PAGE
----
DCU RECEIVES OVER €23m in PRTLI RESEARCH FUNDING
-100% 'SUCCESS' RATE
Under this strategic investment programme, DCU applied for support for five specific research projects - three science and engineering projects and two humanities and social science based projects. These projects are carried out as part of national collaborative research programmes involving other third-level institudes.
DCU's €23m allocation is made up of €10.5m in capital funding and almost €13m in recurrent funding.
The key areas of research are Therapeutics/Theranostics (see below), Photonics (see below), Innovation within the digital media industry and research on Ireland's relationship to languages, literatures and cultures in other parts of the world.
Professor Eugene Kennedy, DCU's Vice President for Research welcomed the HEA's announcement. "Today's announcement represents a 100% 'success' rate for DCU and is a recognition of DCU's growing excellence in research. The fact that all areas of research - within science, engineering and humanities - have been acknowledged is a great testament to DCU's researchers. Most importantly, these successes will build on our collaborations with our partner institutions which are all within the context of national initiative. Furthermore, this will enable DCU together with its collaborating partners to produce highly qualified young researchers for Ireland's knowledge-based society".
The President of DCU, Professor Ferdinand von Prondzynski, welcomed the HEA decision, and indicated his strong support for the Government's strategy for research. He pointed out that the policies on research funding and the promotion of R&D were having a crucial impact on foreign direct investment in knowledge-intensive sectors, and that consistency in these policies was vital in the national interest. He was confident that the DCU research teams funded in this latest PRTLI Cycle would make a vital contribution to the economy, the health sector and Irish society.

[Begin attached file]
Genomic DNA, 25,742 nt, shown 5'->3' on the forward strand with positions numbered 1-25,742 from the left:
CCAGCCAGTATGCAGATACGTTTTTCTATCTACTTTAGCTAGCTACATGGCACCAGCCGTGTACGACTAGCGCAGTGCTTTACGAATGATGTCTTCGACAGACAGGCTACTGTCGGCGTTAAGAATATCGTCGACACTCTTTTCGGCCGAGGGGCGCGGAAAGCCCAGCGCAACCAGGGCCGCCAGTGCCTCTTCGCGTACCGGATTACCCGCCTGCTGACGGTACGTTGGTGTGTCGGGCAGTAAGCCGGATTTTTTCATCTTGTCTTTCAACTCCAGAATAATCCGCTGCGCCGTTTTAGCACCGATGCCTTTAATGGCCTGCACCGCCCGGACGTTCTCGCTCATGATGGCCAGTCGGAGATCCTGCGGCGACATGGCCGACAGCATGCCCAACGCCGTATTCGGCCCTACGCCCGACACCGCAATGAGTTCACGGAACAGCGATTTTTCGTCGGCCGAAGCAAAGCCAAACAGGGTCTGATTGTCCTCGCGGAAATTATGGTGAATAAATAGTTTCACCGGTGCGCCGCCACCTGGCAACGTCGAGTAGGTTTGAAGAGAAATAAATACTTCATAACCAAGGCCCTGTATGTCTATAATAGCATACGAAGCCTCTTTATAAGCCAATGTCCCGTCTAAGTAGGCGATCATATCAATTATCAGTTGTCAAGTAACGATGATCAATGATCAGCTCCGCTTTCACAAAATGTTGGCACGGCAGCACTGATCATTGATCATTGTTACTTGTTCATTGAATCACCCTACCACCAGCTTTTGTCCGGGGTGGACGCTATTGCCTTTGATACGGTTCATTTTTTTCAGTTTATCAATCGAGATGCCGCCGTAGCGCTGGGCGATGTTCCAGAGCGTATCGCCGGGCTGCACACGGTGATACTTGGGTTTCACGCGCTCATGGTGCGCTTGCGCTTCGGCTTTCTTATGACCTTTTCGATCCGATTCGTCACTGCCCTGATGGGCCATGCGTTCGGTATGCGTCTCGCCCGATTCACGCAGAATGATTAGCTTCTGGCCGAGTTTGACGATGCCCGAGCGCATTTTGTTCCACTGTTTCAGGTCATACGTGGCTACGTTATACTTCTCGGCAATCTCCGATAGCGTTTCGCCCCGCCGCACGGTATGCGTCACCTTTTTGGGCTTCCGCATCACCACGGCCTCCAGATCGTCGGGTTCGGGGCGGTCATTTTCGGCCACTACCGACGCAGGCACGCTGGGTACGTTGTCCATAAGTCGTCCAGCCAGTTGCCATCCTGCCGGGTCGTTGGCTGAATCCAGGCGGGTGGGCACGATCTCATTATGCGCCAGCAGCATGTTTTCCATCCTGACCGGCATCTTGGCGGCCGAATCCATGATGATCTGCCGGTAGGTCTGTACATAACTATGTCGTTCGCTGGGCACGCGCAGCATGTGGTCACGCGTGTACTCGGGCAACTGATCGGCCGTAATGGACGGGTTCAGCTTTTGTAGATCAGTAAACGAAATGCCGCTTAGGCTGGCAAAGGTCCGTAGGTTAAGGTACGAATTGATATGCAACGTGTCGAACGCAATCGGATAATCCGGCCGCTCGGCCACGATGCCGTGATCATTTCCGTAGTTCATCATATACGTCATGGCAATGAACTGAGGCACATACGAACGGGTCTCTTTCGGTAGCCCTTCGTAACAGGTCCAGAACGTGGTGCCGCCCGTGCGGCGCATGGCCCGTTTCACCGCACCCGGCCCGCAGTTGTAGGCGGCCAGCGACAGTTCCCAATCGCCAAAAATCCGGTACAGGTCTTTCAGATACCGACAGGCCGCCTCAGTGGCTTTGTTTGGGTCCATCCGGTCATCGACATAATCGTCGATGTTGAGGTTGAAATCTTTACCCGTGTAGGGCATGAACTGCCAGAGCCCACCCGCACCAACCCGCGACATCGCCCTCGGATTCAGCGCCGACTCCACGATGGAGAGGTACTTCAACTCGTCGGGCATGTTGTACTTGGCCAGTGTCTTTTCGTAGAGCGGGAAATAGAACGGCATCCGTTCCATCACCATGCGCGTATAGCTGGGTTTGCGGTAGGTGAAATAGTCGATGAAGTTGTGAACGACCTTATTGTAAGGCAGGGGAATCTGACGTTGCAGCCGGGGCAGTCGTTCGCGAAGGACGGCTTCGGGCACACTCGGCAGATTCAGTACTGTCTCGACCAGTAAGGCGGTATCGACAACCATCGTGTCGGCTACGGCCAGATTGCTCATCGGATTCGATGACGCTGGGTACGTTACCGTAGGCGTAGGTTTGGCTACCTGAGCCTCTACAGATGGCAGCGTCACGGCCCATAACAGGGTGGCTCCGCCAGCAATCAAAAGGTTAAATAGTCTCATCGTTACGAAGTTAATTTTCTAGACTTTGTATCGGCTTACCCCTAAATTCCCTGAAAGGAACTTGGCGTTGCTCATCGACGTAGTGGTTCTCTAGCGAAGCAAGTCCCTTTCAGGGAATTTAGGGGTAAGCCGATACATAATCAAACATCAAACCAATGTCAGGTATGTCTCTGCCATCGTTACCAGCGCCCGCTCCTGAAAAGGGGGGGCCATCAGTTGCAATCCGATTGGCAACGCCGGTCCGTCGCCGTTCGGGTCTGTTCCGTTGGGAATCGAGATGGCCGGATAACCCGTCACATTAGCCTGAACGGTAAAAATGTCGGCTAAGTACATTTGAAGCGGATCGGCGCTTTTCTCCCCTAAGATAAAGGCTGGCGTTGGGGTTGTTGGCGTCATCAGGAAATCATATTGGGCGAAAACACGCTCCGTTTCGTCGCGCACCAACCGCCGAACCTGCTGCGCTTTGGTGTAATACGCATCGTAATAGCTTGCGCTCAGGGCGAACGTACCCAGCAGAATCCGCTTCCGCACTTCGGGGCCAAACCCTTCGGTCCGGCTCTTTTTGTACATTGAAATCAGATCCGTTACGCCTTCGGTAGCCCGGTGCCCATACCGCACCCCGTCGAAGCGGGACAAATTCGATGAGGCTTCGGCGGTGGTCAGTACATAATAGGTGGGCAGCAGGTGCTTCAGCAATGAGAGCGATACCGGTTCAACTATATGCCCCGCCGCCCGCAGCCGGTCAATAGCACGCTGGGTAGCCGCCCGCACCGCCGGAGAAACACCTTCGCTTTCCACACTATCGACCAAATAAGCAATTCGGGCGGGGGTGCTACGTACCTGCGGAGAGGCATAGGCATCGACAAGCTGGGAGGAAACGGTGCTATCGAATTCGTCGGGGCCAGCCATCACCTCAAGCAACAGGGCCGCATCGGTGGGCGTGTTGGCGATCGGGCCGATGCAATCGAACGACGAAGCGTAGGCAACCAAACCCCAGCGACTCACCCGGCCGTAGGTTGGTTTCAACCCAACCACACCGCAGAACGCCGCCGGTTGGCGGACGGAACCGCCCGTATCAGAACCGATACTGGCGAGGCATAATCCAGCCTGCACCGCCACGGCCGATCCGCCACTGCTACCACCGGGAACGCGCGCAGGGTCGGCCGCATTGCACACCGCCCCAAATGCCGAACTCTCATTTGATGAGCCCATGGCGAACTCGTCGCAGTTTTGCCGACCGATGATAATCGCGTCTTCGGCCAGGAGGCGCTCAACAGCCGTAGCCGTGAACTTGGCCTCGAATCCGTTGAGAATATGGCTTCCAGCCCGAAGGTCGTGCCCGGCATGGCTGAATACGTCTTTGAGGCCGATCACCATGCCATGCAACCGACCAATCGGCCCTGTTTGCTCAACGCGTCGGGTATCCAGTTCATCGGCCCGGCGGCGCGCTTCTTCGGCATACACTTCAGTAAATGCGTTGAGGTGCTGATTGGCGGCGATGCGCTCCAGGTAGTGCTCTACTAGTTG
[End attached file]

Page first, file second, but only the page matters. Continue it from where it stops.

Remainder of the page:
THERAPEUTICS/THERANOSTICS RESEARCH - Under today's announcement, DCU's International Centre for Neurotherapeutics , School of Biotechnology in conjunction with the the Biomedical Diagnostics Institute, is to receive €12.5m. It will open up cutting-edge research in Neuroscience, Immunology and Cell Biology for the development of novel therapeutics.
A revolutionary new range of drug treatments are being designed at Dublin City University that can produce extraordinary improvements and relief in many conditions that affect muscles, including the disabling symptoms of brain and spinal cord injuries, multiple sclerosis and migraine.
Professor Oliver Dolly, Director of the International Centre for Neurotherapeutics, said, "The entire research team involved in this project are both thrilled and excited with this substantial award. It will allow researchers from a number of complementary disciplines at DCU and partnering universities to exploit our knowledge on neuro-active drugs and explore their promising potential uses in other disease states".
Oliver Dolly, a research Professor of Science Foundation Ireland who has worked for 25 years on Botox __ the drug familiar for its cosmetic use to remove facial age lines __ is developing the second and third generation products which have the potential for far reaching medical uses in cerebral palsy, overactive bladder, pain relief, migraine, multiple sclerosis and conditions which cause muscle spasms.
His team's research work has also developed exclusive new technologies that can be used to screen drugs for highly specific targeting to particular cell types in the body.
“Botox is the drug isolated from the deadly botulism bacterium. Using protein engineering it can be produced easily and cheaply. We can now tailor the drug by modifying the genes to alter its properties for specific applications in dystonias, where the brain cells give the wrong signals which can affect any muscle in the body, causing spasms and other harmful and painful effects,” said Professor Dolly.
“There are over a 100 different applications – tailoring this therapeutic for ‘preferential' impacts and outcomes,” he said. “This is a major goal of a long-term research programme funded by Allergan, a world leading neurological company that produces Botox, which is processed at a plant in Westport.”
There are two kinds of cholinergic nerves in the body that control muscular action – motor nerves that mediate major body actions (head, hands, arms and legs) which can provide quick and dramatic responses, and the autonomic nerves that relay signals to smooth muscles (stomach, intestine and bladder) which exert a gentler, smoother effect.